A sign welcomes visitors to Bentley Manor in Shavano Park. Source: mytexashomeresource.com

It is a rare free speech case where a court finds a regulation content based, but still upholds the regulation.  That very scenario played out in a federal district court in Texas, when it upheld the City of Shavano Park’s sign regulation prohibiting certain banner signs.

Shavano Park, a suburb of San Antonio, has a sign code that controls the placement of signs on private property.  The code allows one temporary sign per residential lot, with some additional allowances when properties are for sale or during election seasons.  The code also allows the placement of banner signs in residential zoning districts, with some limitations.  These limitations include that such signs may be erected by a homeowners’ association, they may be placed at entrances to residential neighborhoods, no more than one banner sign is allowed per owner, and banner signs are only permitted in the week before the first Tuesday in October, which coincides with National Night Out.  The sign code’s stated rationale for its restrictions focuses largely on aesthetics.
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A marine mammal swims at Six Flags in Vallejo, California. Source: San Francisco Chronicle.

Last week, the federal Ninth Circuit Court of Appeals found that Vallejo, California’s requirement that a person obtain a permit before using a sound amplification is likely unconstitutional.  The court’s decision reverses the district court’s order denying the plaintiff’s motion for preliminary injunction, and allows the case to proceed to additional stages of litigation.

Joseph Cuviello is an animal rights activist in Vallejo who wished to protest alleged animal mistreatment at Six Flags Discovery Park, an amusement park.  Cuviello has been active in protesting Six Flags since 2006.  In 2014, Cuviello decided to begin protesting on a public sidewalk outside of the park, using a bullhorn.  Vallejo, however, requires a permit for the use of sound amplification devices, and the city imposes restrictions on the use of such devices.  Cuviello filed suit against the city, challenging the permit requirement as an unconstitutional prior restraint, and the ordinance as impermissibly vague and content based.  Cuviello eventually abandoned the latter arguments, and the court’s decision focused entirely on the prior restraint question.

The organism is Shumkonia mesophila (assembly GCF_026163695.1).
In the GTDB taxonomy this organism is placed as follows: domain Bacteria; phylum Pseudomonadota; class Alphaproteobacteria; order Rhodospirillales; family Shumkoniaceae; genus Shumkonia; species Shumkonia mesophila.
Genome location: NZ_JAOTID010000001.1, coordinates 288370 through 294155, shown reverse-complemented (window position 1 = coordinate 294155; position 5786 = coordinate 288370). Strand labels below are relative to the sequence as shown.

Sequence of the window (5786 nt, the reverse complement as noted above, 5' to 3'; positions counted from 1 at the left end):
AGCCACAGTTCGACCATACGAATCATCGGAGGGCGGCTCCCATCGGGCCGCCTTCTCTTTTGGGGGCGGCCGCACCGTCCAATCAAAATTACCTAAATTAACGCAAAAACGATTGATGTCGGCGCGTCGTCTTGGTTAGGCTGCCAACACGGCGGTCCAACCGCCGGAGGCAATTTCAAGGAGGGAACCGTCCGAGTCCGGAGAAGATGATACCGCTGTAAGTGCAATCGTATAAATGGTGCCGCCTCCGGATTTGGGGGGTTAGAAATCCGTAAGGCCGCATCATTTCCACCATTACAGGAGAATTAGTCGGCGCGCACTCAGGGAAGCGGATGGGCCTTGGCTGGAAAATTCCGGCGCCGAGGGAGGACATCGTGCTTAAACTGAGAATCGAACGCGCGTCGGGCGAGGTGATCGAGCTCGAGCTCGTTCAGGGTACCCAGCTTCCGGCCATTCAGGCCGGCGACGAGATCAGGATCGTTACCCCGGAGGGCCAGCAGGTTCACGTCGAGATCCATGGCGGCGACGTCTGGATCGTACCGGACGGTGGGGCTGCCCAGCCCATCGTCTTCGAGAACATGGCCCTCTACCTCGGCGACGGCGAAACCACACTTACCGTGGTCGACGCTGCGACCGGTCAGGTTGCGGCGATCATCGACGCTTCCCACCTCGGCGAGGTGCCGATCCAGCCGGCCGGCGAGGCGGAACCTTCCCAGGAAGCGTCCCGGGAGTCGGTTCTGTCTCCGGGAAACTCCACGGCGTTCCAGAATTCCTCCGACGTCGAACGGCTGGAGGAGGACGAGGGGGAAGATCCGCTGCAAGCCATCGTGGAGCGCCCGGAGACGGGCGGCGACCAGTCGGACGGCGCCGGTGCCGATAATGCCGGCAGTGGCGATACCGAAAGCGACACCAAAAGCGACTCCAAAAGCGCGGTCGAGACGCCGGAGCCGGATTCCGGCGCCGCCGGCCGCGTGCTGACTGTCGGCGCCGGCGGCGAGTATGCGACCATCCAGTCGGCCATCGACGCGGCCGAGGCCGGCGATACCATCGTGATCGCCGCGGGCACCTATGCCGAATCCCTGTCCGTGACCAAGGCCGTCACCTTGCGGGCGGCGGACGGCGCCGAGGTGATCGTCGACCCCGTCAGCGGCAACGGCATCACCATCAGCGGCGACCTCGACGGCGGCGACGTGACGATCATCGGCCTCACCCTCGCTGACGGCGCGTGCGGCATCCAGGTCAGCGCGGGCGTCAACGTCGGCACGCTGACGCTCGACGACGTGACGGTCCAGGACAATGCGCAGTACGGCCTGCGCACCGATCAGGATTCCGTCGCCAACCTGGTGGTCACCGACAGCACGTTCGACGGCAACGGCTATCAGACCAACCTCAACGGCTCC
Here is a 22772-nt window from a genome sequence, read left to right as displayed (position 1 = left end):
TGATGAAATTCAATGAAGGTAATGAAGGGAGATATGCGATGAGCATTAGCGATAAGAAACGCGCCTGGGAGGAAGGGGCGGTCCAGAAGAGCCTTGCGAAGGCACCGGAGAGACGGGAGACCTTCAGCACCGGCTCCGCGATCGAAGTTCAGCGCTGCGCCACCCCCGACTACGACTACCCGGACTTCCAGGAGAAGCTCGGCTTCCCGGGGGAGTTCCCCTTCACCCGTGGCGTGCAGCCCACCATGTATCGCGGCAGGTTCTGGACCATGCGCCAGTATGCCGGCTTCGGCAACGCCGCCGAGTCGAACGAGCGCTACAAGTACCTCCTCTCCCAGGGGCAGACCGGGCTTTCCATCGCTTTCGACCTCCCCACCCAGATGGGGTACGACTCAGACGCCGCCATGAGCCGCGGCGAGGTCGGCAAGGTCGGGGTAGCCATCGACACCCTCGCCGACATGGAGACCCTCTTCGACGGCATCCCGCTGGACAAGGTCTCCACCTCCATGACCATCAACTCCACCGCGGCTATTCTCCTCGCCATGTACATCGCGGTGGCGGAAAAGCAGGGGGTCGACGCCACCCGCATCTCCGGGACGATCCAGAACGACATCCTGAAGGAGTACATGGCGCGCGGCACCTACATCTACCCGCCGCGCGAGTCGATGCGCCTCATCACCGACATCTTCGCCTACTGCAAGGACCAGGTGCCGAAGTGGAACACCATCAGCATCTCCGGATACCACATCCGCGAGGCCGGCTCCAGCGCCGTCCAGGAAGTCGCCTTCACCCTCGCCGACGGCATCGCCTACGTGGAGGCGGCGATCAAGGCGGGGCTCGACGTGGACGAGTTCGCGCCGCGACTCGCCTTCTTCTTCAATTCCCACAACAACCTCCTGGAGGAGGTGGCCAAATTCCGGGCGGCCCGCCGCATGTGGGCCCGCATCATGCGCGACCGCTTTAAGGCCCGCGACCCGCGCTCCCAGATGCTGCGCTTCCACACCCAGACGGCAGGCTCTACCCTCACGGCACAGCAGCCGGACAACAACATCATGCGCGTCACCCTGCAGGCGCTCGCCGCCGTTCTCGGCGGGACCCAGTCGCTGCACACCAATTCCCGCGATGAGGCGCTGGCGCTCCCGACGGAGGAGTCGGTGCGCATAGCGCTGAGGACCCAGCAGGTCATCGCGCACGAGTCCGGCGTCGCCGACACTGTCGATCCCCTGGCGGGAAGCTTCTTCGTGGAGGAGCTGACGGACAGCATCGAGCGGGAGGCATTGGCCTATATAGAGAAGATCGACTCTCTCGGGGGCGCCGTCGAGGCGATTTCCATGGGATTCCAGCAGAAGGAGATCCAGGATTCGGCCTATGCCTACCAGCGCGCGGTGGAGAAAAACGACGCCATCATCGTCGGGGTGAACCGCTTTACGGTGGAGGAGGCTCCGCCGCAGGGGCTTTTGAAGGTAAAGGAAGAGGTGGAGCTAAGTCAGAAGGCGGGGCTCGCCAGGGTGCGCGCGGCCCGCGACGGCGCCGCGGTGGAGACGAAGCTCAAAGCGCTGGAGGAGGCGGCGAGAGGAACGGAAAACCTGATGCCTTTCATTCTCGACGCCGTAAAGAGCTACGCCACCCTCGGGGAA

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A Broke Ass Phone location in Strongsville, Ohio. Source: Broke Ass Phone.

In a somewhat entertaining case out of Boardman Township, Ohio, the state court of appeals has ruled that a business called “Broke Ass Phone” may display its sign under the Boardman Township zoning ordinance, which otherwise prohibits obscene or offensive signs.

Broke Ass Phone is a company that specializes in repairing broken smartphones and other devices.  In 2015, the company applied for a sign permit in Boardman to allow the company to post its business sign.  The township zoning inspector denied the permit application, finding that it violated the township code provision prohibiting obscene signs.  The applicant then appealed the decision to the township’s Board of Zoning Appeals.  In 2017, the board denied the appeal.  The company then appealed the denial to the local common pleas court, asserting First Amendment arguments.  The common pleas court affirmed the decision of the zoning appeals board, and the company appealed to the state appeals court.
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Murals in Oakland, California. Source: Oaktown Art.

In August, the Ninth Circuit Court of Appeals affirmed a district court’s rejection of claims by the Building Industry Association of the Bay Area that the City of Oakland’s program requiring developers to contribute 1% of the cost of a development project to public art violated the First Amendment.  In an unpublished opinion, the circuit court concluded that, although such a program implicated free speech concerns, it did not compel any particular speech.  The court noted that the program offered developers wide latitude to determine how they might incorporate artwork into their projects.  The court agreed that the program was related to the city’s interests in encouraging aesthetic interest in the community.
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A billboard in Texas. Source: Austin American-Statesman.

A federal district court in Texas recently found that the City of Cedar Park’s sign code was content based and unconstitutional due to its failure to distinguish between commercial and noncommercial billboards.